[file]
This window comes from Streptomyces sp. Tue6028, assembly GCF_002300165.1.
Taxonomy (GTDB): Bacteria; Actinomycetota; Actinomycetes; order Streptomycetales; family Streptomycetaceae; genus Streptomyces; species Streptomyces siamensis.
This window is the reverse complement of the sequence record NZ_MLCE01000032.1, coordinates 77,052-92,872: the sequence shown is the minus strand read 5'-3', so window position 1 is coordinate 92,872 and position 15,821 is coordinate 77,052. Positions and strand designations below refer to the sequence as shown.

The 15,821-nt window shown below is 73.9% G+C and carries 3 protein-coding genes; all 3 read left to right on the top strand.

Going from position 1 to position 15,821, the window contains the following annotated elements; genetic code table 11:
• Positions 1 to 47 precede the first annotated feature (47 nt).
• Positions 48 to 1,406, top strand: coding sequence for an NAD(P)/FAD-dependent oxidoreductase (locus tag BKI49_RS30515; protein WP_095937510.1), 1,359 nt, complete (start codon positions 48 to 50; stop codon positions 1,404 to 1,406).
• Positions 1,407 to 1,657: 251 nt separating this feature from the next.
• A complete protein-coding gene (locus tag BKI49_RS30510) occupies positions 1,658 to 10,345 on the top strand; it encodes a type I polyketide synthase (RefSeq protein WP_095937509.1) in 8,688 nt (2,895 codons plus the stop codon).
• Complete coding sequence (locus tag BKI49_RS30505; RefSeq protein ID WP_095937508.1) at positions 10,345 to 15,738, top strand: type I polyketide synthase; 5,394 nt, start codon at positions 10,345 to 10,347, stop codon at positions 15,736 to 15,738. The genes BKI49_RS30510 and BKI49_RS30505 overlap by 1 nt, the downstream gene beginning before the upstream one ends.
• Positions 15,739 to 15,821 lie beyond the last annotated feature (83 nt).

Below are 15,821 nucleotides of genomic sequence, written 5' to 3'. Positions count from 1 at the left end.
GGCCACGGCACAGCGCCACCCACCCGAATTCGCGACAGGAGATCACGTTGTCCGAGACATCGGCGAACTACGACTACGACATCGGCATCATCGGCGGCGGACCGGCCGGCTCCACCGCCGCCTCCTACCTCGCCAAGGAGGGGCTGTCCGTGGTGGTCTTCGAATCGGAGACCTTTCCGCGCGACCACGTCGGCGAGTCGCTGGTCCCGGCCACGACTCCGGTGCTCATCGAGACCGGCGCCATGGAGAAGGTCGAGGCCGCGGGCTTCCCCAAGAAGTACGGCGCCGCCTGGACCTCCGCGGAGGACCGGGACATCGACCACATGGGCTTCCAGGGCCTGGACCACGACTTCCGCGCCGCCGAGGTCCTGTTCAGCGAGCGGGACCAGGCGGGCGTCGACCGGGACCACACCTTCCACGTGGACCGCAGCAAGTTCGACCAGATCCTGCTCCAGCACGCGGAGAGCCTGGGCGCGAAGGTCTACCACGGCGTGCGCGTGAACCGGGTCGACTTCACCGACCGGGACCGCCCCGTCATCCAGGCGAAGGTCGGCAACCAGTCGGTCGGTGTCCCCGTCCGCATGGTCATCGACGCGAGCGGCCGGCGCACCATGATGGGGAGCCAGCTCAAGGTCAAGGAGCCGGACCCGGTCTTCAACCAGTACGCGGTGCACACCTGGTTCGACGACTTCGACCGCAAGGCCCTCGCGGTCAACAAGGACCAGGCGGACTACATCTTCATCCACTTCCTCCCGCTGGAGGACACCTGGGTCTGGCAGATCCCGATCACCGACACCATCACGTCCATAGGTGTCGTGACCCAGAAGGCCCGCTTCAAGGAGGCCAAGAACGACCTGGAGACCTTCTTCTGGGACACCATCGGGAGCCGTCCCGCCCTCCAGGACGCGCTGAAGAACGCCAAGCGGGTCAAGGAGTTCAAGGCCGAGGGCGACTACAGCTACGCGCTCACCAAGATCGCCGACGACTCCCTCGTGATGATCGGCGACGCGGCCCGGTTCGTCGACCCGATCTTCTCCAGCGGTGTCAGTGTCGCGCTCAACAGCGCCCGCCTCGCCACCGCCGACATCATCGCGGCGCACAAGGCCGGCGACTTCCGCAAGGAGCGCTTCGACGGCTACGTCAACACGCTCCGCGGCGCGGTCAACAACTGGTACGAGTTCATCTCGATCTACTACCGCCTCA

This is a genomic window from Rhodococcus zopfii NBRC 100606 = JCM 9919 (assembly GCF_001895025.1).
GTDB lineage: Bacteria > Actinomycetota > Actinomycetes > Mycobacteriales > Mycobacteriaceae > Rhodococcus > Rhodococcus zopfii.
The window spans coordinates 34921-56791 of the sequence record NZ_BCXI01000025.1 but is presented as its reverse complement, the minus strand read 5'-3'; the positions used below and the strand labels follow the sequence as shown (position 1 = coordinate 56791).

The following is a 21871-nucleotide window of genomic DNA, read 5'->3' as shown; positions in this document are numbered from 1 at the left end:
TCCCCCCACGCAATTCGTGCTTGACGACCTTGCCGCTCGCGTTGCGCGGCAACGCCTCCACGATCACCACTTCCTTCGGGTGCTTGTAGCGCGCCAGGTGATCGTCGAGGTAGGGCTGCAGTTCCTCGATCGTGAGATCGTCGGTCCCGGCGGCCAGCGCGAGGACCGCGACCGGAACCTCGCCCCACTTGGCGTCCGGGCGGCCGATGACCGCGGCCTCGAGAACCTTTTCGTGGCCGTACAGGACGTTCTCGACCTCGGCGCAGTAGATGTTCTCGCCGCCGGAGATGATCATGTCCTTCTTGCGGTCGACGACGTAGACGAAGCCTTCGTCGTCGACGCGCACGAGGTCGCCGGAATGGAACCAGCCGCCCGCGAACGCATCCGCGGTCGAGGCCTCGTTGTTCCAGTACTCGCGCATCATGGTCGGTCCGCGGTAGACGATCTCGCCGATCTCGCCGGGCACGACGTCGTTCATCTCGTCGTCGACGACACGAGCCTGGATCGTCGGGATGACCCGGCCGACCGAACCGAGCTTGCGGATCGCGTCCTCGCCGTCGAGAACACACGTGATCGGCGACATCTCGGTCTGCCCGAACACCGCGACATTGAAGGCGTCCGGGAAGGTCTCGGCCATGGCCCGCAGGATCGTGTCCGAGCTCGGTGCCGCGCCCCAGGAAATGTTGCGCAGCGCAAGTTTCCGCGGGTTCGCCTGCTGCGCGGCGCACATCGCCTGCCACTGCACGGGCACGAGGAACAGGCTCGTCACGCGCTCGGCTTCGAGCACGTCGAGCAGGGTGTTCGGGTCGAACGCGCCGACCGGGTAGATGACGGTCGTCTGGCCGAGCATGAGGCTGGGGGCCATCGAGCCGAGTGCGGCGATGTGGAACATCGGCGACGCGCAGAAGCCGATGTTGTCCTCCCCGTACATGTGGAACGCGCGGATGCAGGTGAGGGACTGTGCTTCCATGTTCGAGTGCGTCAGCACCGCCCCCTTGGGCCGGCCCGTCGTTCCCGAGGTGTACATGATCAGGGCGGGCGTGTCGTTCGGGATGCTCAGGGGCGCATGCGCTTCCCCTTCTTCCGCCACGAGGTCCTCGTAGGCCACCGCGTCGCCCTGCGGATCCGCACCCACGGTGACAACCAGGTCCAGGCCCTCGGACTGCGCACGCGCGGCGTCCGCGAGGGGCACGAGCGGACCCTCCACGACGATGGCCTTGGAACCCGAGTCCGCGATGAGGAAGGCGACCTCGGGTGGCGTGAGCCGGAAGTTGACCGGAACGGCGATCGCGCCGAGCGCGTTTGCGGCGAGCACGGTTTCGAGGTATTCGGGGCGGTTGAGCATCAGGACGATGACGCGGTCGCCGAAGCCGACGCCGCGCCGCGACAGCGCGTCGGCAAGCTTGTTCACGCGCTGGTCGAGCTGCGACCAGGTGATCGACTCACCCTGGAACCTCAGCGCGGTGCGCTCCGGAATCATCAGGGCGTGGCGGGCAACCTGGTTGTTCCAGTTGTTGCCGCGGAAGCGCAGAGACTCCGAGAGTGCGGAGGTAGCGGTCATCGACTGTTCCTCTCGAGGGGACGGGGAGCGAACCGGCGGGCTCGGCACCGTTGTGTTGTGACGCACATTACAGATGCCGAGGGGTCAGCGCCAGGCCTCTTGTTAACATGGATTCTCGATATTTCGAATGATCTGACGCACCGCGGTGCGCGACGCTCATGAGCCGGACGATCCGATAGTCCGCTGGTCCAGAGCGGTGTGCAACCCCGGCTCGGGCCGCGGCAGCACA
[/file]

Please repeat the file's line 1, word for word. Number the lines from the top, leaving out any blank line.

This window comes from Streptomyces sp. Tue6028, assembly GCF_002300165.1.